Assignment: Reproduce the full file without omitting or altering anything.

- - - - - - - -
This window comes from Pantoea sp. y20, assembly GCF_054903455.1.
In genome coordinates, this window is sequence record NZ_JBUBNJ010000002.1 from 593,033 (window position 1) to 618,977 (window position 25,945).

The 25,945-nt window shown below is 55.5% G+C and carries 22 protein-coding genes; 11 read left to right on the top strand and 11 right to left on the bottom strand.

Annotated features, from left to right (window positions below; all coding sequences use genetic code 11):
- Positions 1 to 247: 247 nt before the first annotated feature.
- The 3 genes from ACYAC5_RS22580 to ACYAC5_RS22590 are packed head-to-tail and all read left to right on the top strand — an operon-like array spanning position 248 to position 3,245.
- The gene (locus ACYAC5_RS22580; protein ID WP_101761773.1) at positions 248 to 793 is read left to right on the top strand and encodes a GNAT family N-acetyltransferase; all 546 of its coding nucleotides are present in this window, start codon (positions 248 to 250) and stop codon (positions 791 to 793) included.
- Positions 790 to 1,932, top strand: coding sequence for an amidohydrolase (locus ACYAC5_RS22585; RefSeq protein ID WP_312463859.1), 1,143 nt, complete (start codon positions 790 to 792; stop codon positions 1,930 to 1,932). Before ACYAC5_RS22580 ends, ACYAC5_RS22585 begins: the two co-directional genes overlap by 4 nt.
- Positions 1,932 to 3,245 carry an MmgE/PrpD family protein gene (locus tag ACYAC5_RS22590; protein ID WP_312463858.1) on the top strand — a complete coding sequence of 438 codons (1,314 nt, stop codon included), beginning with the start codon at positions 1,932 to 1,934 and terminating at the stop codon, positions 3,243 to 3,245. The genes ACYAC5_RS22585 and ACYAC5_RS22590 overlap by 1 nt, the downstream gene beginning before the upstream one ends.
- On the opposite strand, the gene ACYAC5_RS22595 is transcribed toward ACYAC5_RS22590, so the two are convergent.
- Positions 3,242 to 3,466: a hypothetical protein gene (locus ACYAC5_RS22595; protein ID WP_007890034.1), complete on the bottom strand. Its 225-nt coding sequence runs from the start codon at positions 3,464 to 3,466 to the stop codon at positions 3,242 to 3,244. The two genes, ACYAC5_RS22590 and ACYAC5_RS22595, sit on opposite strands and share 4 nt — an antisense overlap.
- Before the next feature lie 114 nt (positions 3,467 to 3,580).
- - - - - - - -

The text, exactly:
This window comes from Pantoea sp. y20, assembly GCF_054903455.1.
In genome coordinates, this window is sequence record NZ_JBUBNJ010000002.1 from 593,033 (window position 1) to 618,977 (window position 25,945).

The 25,945-nt window shown below is 55.5% G+C and carries 22 protein-coding genes; 11 read left to right on the top strand and 11 right to left on the bottom strand.

Annotated features, from left to right (window positions below; all coding sequences use genetic code 11):
- Positions 1 to 247: 247 nt before the first annotated feature.
- The 3 genes from ACYAC5_RS22580 to ACYAC5_RS22590 are packed head-to-tail and all read left to right on the top strand — an operon-like array spanning position 248 to position 3,245.
- The gene (locus ACYAC5_RS22580; protein ID WP_101761773.1) at positions 248 to 793 is read left to right on the top strand and encodes a GNAT family N-acetyltransferase; all 546 of its coding nucleotides are present in this window, start codon (positions 248 to 250) and stop codon (positions 791 to 793) included.
- Positions 790 to 1,932, top strand: coding sequence for an amidohydrolase (locus ACYAC5_RS22585; RefSeq protein ID WP_312463859.1), 1,143 nt, complete (start codon positions 790 to 792; stop codon positions 1,930 to 1,932). Before ACYAC5_RS22580 ends, ACYAC5_RS22585 begins: the two co-directional genes overlap by 4 nt.
- Positions 1,932 to 3,245 carry an MmgE/PrpD family protein gene (locus tag ACYAC5_RS22590; protein ID WP_312463858.1) on the top strand — a complete coding sequence of 438 codons (1,314 nt, stop codon included), beginning with the start codon at positions 1,932 to 1,934 and terminating at the stop codon, positions 3,243 to 3,245. The genes ACYAC5_RS22585 and ACYAC5_RS22590 overlap by 1 nt, the downstream gene beginning before the upstream one ends.
- On the opposite strand, the gene ACYAC5_RS22595 is transcribed toward ACYAC5_RS22590, so the two are convergent.
- Positions 3,242 to 3,466: a hypothetical protein gene (locus ACYAC5_RS22595; protein ID WP_007890034.1), complete on the bottom strand. Its 225-nt coding sequence runs from the start codon at positions 3,464 to 3,466 to the stop codon at positions 3,242 to 3,244. The two genes, ACYAC5_RS22590 and ACYAC5_RS22595, sit on opposite strands and share 4 nt — an antisense overlap.
- Before the next feature lie 114 nt (positions 3,467 to 3,580).